The process of producing any manufactured product requires energy. This is referred to as “embodied energy.” It’s really a very straightforward concept: the higher embodied energy the more potential negative impacts on the environment.
Cellulose Insulation is an extremely energy efficient product in its production process. “R” for “R” it takes at least ten times more energy to make fiberglass insulation by melting sand or glass in gas-fired furnaces than to manufacture cellulose insulation in electrically-driven mills. Foam insulations contain approximately 60 times as much embodied energy as cellulose insulation because they are made mostly from petroleum.
When choosing building insulation to save energy it just makes sense to choose the insulation that has such a dramatically lower embodied energy.
Here is an analogy that makes the concept of embodied energy easier to understand as it relates to the most common building insulation products. Think of embodied energy as the fuel efficiency of a car you are going to drive on a 300-mile trip. You have the following three vehicles to choose from.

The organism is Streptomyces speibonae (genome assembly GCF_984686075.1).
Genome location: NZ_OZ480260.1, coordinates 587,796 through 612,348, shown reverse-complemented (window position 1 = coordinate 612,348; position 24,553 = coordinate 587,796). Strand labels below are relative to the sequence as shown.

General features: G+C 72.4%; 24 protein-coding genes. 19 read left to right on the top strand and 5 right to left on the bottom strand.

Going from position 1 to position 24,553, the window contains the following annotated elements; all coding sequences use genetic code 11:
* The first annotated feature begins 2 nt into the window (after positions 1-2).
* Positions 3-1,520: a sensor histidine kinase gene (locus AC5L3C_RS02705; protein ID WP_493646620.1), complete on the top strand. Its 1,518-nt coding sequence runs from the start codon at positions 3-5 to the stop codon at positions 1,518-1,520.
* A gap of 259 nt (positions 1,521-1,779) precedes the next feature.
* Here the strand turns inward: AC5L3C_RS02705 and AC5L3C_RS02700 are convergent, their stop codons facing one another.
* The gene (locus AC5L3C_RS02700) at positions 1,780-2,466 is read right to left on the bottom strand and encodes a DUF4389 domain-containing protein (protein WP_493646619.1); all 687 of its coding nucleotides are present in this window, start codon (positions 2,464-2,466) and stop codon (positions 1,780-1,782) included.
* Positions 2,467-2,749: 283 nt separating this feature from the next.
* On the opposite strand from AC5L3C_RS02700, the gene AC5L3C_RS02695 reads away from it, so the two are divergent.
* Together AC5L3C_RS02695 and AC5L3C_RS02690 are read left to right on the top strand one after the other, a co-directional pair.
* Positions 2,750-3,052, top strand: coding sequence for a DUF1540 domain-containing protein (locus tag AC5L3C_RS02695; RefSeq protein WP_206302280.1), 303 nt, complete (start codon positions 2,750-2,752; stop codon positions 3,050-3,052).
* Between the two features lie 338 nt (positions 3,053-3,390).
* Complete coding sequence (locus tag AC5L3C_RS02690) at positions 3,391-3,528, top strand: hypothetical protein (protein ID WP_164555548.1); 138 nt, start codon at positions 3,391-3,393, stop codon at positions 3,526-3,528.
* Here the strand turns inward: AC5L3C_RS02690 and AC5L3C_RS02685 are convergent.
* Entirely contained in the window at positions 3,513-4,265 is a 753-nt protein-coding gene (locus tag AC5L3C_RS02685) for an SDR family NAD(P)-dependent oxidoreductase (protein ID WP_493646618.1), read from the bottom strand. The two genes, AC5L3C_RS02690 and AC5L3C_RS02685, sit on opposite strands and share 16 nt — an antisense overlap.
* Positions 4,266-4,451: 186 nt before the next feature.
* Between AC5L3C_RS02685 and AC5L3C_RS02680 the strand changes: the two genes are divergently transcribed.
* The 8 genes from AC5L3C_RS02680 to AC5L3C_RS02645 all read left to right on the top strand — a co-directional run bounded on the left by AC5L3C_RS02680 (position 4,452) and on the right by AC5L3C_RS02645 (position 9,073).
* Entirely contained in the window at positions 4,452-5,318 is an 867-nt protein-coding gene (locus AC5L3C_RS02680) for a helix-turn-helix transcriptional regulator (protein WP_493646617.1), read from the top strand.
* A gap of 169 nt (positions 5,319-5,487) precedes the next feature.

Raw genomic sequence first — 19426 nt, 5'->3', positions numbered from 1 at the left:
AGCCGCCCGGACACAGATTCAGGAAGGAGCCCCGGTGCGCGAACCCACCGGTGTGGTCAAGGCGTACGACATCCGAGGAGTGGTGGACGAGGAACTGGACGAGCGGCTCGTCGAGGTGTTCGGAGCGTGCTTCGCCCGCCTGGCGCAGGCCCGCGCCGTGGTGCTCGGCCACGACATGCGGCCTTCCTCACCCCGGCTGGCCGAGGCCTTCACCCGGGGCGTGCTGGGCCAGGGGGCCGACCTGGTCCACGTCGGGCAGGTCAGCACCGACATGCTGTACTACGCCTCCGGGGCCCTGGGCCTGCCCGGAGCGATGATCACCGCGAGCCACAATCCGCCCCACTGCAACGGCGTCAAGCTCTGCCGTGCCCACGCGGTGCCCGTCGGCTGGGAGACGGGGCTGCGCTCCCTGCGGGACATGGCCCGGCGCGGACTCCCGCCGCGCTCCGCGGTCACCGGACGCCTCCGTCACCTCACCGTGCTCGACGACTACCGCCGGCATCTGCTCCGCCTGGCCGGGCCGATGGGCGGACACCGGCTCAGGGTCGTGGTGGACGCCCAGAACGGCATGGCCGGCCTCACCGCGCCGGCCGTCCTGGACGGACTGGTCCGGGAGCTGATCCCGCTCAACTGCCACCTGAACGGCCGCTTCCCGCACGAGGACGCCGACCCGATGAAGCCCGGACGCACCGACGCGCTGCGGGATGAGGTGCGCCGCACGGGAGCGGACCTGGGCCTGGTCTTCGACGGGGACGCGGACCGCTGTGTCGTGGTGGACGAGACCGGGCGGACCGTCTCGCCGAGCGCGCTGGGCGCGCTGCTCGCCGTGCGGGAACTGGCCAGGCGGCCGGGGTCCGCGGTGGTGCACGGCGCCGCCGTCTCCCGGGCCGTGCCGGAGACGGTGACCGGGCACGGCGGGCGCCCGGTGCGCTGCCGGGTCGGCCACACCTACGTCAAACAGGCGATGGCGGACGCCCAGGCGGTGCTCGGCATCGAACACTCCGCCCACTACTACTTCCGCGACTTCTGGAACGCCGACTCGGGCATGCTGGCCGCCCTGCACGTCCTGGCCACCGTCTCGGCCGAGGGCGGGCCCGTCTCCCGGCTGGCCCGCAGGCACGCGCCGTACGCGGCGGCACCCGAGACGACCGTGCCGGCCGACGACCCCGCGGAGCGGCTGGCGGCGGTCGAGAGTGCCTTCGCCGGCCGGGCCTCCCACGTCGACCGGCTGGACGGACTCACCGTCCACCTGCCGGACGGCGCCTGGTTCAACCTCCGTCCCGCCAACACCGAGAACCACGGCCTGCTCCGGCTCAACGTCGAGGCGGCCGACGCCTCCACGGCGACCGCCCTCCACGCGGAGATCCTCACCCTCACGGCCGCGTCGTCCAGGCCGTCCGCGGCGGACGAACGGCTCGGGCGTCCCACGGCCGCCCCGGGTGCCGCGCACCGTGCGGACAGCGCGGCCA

|Vehicle||Miles Per Gallon||Gallons of Fuel Used||Comparison|
All three vehicles will get you where you want to go. Cellulose Insulation is like the vehicle that gets 30 miles per gallon. But this analogy goes even farther. Decades of real world experience demonstrate that cellulose-insulated houses typically require 15% to 30% less energy for heating and cooling than homes with insulation batts. It’s as if car “A” were a hybrid 30 mpg vehicle that goes 150 mph (without lowering its fuel efficiency), while vehicle “B” is an under-powered economy car that struggles to get up to 60 or “C” is a tractor trailer rig.
For those truly interested in saving energy and reducing green house gasses, the best choice is cellulose insulation.